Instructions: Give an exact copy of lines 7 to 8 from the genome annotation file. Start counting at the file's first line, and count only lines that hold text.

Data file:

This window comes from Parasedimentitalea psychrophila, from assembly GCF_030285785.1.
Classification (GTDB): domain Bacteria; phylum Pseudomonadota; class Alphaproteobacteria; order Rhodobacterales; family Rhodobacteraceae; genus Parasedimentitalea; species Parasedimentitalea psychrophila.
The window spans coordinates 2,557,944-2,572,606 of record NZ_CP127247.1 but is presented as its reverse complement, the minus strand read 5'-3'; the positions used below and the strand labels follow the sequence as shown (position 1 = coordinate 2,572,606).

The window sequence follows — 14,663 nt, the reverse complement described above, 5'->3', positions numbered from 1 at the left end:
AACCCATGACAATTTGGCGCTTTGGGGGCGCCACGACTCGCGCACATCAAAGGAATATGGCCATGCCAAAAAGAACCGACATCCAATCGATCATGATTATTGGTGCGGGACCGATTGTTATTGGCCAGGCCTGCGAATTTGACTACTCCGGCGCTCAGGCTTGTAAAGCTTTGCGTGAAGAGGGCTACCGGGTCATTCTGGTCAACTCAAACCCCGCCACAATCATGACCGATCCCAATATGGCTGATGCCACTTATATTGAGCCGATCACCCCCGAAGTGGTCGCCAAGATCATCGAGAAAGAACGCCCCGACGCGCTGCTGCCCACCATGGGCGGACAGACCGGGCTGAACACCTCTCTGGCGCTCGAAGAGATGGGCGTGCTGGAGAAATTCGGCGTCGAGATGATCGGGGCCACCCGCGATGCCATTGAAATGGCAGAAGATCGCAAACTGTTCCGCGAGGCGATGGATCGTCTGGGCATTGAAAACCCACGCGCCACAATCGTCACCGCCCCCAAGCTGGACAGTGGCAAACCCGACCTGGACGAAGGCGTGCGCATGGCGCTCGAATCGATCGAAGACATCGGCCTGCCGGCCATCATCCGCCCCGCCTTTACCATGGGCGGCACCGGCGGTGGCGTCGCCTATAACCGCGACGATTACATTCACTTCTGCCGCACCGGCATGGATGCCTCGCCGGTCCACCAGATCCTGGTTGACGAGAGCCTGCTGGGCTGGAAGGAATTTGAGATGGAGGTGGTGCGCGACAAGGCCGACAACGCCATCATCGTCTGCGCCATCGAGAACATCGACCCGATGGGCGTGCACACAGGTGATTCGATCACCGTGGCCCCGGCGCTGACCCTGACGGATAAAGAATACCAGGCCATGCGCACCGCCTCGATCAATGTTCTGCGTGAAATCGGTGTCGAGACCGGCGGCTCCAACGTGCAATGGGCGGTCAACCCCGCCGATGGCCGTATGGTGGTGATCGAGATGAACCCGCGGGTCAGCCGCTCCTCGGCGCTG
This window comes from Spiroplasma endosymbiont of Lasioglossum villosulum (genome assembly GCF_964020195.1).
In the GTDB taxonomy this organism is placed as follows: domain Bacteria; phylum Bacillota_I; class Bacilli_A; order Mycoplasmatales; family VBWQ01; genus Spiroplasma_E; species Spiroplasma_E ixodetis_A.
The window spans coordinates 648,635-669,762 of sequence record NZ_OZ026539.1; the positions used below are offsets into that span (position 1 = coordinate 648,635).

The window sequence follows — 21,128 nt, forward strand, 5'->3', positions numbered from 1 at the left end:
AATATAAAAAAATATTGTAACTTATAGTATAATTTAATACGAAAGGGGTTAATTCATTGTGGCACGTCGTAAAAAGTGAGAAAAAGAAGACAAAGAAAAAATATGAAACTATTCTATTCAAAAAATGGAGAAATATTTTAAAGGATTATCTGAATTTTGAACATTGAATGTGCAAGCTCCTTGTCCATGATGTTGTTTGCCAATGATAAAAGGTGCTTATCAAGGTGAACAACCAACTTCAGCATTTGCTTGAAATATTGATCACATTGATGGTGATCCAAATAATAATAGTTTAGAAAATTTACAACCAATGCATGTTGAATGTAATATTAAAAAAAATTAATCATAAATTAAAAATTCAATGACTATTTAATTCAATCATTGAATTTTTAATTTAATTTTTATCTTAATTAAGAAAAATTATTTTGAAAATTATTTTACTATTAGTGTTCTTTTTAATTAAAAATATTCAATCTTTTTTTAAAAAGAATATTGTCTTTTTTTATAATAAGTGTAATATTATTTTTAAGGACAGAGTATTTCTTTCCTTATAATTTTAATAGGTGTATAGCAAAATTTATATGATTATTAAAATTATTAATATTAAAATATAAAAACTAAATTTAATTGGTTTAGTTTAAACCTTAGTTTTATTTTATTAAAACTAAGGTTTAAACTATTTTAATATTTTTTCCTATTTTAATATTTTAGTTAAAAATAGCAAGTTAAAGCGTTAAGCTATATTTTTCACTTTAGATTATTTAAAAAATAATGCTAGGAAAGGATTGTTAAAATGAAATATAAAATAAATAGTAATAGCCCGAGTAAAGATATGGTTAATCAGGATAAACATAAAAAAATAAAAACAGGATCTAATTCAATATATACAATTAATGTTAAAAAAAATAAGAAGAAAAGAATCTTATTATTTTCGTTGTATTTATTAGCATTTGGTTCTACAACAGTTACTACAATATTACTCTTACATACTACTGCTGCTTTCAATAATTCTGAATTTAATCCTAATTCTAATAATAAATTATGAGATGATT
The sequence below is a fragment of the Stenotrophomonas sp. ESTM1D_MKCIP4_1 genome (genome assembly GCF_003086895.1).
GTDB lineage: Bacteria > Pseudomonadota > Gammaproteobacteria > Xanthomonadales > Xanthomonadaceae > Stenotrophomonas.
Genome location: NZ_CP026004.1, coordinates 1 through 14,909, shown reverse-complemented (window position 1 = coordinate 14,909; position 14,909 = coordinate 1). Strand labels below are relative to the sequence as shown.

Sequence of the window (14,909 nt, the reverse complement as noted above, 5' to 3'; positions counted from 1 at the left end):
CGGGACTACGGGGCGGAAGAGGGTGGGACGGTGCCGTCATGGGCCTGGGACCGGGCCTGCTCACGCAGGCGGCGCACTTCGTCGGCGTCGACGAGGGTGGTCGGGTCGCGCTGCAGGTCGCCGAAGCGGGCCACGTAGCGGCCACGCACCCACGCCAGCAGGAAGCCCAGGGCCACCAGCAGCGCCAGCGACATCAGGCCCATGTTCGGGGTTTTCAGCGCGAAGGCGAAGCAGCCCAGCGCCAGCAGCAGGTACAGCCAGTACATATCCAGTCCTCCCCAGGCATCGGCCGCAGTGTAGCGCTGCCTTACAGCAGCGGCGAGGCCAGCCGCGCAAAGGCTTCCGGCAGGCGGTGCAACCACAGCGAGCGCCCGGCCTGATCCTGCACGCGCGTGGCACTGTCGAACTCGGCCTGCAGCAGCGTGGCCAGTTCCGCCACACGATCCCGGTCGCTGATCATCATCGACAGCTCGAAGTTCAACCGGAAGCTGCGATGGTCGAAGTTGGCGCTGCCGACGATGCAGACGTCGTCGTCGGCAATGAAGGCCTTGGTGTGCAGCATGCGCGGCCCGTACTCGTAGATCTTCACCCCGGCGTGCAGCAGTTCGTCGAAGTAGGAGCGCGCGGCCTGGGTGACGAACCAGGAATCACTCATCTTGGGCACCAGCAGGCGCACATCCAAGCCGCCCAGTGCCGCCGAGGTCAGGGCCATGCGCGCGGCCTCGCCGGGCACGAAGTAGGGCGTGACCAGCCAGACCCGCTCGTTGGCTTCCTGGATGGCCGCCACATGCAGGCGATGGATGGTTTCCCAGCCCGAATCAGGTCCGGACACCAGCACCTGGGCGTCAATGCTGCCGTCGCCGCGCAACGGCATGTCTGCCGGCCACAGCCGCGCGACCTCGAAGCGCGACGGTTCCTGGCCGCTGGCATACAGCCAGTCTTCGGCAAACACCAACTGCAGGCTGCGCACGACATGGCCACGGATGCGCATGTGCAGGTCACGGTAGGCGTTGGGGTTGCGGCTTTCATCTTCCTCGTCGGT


In the GTDB taxonomy this organism is placed as follows: domain Bacteria; phylum Bacillota_I; class Bacilli_A; order Mycoplasmatales; family VBWQ01; genus Spiroplasma_E; species Spiroplasma_E ixodetis_A.
The window spans coordinates 648,635-669,762 of sequence record NZ_OZ026539.1; the positions used below are offsets into that span (position 1 = coordinate 648,635).